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Commentary. From one perspective, basic income is just a transfer of wealth back to those who’ve created it.

Basic income gains favor in French elections

Benoit Hamon, who prevailed by a wide margin in the French Socialist Party primaries and who’s looking for a possible red-red-green alliance, has placed a basic income program among his central goals.

Although he has moved away from his original plan of a universal and unconditional implementation toward a more gradual and limited solution, Hamon’s promises remain a strong signal that, together with his rejection of the labor bill known as Loi Travail, he has mobilized a large section of the left, particularly youths.

Basic income has gone through countless variations and interpretations in the course of a long history spanning various movements and antagonistic political projects, all antithetical to the liberal tradition whose proponents have sought to banish the idea. To recall that Milton Friedman suggested, in his own way, forms of income outside the employment relationship is just as insignificant as underlining the affection of fascism for full employment.

The fact remains that the left has faced much resistance, ideological chief among them. Which makes Hamon’s victory so much more meaningful and probably due, in addition to the declining popularity of neoliberalism, to having brought together the demands of so many kinds of people excluded from the social safety net that the left has traditionally defended and jealously administers.

By now people are tired of chasing the promise of full employment while leaving everything else as secondary. An article by Laura Pennacchi, published in these pages Sunday, offers us a fairly complete catalogue of the resistance to basic income, ranging from the cost to the “ethical value” of work and the quote from Pope Francis about how the essence of the person resides in his time and labor.

As for the costs of universal income (which would reabsorb other forms of pension) there are as many calculations as there are variations. Without getting into technical issues, it suffices to say that in the brutally unequal world described by Thomas Piketty, the inadequacy of resources is generally a pretty weak argument.

There are two trends for which all those who believe in full employment have no answer.

The first is that automation and technology are, by their very essence, bound to reduce labor — that is, to reduce the expenditure on human labor in the production of wealth. That this potentiality would decrease unemployment and poverty has a tradeoff in social relationships. Work multiplies only in moments of more fierce exploitation (such as the first Industrial Revolution), but it’s mostly repetitive, unskilled and subjected to a rigid hierarchical command.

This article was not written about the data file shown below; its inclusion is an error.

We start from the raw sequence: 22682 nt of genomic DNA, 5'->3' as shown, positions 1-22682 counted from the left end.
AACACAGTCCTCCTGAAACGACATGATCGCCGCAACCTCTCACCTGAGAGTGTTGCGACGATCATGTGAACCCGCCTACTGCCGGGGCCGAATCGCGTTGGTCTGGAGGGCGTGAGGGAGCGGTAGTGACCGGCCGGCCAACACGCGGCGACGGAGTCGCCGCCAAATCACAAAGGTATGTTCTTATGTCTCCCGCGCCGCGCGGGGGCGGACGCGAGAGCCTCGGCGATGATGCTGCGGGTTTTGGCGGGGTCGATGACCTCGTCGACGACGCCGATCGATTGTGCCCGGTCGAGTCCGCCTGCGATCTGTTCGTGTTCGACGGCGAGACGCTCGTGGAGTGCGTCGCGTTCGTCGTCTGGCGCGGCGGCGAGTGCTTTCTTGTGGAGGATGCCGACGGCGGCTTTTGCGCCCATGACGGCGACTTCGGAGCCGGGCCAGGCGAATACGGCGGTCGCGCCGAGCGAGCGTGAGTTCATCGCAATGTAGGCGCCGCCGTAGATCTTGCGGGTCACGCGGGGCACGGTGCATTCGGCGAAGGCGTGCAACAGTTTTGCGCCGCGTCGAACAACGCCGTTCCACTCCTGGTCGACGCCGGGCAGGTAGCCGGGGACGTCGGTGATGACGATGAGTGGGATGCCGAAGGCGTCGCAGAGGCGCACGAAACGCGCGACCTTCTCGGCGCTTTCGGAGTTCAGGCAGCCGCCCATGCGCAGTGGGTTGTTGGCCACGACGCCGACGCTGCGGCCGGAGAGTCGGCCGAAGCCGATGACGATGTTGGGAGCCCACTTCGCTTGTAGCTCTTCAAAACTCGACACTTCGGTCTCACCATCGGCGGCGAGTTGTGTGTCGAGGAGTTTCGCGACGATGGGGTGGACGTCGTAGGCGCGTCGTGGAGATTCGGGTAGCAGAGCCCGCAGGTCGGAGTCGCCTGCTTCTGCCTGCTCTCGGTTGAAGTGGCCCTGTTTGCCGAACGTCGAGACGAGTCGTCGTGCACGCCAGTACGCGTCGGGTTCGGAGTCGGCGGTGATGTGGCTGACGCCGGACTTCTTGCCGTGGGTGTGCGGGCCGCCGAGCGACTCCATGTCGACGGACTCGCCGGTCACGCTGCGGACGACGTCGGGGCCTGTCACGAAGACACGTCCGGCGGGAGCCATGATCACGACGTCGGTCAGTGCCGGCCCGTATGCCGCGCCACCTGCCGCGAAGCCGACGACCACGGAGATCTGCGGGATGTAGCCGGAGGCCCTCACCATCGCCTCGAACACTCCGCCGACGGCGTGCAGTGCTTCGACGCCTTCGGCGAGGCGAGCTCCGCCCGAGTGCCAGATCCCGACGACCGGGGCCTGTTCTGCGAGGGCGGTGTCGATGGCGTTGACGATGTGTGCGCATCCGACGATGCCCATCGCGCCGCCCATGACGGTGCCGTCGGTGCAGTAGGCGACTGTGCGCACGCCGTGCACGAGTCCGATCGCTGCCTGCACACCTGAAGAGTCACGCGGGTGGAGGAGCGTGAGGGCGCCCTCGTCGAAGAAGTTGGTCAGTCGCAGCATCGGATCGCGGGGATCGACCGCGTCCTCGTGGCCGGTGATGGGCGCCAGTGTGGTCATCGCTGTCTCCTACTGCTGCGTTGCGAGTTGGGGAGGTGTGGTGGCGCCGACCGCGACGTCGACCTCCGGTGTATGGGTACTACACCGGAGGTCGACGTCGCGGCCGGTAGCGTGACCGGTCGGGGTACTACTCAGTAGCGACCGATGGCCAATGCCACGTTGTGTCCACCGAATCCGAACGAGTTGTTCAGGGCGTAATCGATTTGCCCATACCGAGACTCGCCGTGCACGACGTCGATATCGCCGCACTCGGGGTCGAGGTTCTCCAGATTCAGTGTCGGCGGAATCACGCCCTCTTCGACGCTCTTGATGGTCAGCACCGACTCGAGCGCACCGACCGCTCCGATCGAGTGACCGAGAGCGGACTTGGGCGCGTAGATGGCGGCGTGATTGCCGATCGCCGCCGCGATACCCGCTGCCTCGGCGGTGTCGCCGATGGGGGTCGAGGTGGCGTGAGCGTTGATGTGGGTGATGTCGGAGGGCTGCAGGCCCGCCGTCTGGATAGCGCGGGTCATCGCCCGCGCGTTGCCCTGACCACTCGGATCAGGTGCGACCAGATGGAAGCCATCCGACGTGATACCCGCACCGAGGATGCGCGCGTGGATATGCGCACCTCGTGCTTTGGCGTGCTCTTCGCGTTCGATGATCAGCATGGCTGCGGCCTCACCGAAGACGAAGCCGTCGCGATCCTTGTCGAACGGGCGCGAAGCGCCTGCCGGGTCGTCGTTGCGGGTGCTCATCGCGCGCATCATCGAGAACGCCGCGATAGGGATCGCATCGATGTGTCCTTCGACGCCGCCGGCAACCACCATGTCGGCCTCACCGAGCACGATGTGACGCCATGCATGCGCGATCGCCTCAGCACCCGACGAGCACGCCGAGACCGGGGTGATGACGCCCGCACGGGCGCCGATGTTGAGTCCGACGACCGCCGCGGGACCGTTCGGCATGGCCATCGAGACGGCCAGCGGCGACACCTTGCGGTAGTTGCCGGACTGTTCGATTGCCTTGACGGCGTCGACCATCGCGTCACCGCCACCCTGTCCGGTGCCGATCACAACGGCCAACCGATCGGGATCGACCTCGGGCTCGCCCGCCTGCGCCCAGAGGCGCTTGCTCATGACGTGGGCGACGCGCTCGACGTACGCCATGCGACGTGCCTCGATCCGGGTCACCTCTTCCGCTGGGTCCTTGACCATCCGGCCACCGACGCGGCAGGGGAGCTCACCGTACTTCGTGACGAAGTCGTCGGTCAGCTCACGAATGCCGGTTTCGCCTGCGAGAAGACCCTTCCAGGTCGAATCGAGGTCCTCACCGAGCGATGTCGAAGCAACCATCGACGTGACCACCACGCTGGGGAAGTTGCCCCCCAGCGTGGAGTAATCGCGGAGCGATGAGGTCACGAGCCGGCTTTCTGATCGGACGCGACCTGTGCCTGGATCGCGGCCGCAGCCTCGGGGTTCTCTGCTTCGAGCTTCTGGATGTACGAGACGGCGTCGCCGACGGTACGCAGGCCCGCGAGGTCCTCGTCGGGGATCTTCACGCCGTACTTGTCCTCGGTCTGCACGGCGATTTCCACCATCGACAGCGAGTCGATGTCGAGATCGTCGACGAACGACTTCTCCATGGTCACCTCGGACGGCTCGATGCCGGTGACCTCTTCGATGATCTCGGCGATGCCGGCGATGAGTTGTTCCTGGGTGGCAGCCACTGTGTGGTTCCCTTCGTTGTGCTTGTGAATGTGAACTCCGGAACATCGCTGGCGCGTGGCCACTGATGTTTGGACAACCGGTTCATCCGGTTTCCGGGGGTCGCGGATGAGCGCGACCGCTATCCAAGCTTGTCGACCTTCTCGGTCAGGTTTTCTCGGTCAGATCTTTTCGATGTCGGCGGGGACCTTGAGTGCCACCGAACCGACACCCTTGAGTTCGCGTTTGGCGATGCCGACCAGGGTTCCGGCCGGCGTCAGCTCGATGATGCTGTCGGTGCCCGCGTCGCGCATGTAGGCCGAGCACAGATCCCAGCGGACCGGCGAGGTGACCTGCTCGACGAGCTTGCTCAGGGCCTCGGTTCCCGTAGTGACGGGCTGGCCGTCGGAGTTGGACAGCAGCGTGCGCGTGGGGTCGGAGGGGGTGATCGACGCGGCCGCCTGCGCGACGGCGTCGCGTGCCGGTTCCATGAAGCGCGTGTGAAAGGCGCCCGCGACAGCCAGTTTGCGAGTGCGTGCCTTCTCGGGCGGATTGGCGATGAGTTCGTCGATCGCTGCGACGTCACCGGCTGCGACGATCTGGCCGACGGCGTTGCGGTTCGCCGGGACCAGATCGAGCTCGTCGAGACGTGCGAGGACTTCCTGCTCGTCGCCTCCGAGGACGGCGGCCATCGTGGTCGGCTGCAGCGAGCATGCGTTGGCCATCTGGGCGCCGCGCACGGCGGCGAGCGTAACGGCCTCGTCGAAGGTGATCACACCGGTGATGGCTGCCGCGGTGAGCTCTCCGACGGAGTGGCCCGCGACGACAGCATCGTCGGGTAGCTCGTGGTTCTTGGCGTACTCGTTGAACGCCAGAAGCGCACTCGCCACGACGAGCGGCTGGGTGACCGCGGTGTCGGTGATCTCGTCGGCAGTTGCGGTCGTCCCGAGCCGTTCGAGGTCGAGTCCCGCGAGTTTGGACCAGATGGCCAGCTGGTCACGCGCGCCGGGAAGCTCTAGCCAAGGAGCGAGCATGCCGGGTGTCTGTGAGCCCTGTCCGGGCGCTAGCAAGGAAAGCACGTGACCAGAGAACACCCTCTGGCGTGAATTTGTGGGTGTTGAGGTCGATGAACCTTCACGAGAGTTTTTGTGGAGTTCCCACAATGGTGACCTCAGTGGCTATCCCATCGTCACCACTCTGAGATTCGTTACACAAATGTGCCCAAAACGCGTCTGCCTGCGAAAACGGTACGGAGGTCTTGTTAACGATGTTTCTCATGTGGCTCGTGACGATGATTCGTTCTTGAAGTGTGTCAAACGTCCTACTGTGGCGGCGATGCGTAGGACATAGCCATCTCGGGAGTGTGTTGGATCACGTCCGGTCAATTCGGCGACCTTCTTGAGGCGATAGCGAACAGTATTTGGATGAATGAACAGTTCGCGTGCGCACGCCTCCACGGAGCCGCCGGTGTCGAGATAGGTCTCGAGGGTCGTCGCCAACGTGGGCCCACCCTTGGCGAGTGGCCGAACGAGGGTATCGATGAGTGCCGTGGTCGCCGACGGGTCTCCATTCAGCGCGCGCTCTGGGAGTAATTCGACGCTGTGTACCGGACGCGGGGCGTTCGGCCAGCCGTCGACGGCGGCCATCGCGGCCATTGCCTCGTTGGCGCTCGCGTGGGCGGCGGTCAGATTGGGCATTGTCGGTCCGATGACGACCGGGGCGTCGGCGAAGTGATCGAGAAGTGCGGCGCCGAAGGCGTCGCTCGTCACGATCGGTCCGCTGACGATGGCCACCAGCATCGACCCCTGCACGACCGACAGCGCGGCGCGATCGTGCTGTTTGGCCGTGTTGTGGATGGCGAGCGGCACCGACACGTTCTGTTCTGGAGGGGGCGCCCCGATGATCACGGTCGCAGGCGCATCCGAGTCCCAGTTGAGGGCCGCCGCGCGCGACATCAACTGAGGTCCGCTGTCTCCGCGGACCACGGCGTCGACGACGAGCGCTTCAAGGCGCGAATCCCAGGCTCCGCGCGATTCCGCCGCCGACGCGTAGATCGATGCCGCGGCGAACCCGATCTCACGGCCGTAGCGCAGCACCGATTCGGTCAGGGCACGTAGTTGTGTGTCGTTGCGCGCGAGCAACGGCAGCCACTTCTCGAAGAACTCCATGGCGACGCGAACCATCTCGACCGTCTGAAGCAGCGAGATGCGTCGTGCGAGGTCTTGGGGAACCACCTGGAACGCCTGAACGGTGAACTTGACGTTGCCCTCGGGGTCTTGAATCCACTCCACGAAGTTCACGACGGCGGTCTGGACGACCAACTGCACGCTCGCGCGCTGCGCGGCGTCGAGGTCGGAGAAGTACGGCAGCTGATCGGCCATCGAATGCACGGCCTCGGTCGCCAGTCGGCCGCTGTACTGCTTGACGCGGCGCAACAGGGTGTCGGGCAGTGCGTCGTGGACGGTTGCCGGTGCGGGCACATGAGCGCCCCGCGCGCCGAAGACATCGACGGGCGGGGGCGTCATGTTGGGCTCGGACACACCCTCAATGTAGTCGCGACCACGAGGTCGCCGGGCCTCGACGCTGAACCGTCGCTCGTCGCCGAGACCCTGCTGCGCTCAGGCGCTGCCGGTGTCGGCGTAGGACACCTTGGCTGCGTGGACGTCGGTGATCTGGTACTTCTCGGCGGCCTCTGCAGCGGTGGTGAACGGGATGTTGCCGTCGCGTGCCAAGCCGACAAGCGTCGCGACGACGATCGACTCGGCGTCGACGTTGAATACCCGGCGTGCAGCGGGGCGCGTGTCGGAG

Or, as in the digital age, free labor becomes more or less unconscious. Which leads to the second trend, completely invisible to everyone who views basic income through the lens of classic social security benefits. We live in a society where most of the activities that create wealth and social inequality are not recognized as work and are not entitled to any form of income.

Total inactivity is merely an ideological invention. To put it drily, we shouldn’t be talking about unemployment but rather the stagnation of wages. The relationship between employment and income has already been severed, but not by guaranteed income — by the proliferation of free work. To translate these manifold activities that form the dense fabric of social cooperation into paid and regulated (not to say stable) employment contracts goes well beyond the most strenuous effort of imagination.

In other words, we are already in a situation of full employment, which is in fact characterized by forms of precarious, intermittent and uncompensated work, which nourishes the so-called “extractive capitalism.” From this perspective, basic income is the transfer of a part of this wealth to those who actually produce it and not just a social safety net.

It is, in short, a fully political objective and also a relative transfer of power. In fact, guaranteed income involves increased bargaining power and fewer demands on the government to micromanage the welfare system.

“Employers” is an expression that does not allow misunderstandings of any kind, whether it be the state or the master. It expresses the power to decide whether, how, how much, when and what to “give.” And it’s a prerogative that certainly won’t be surrendered easily and with which the desire for autonomy of countless productive subjects will inevitably set on a collision course.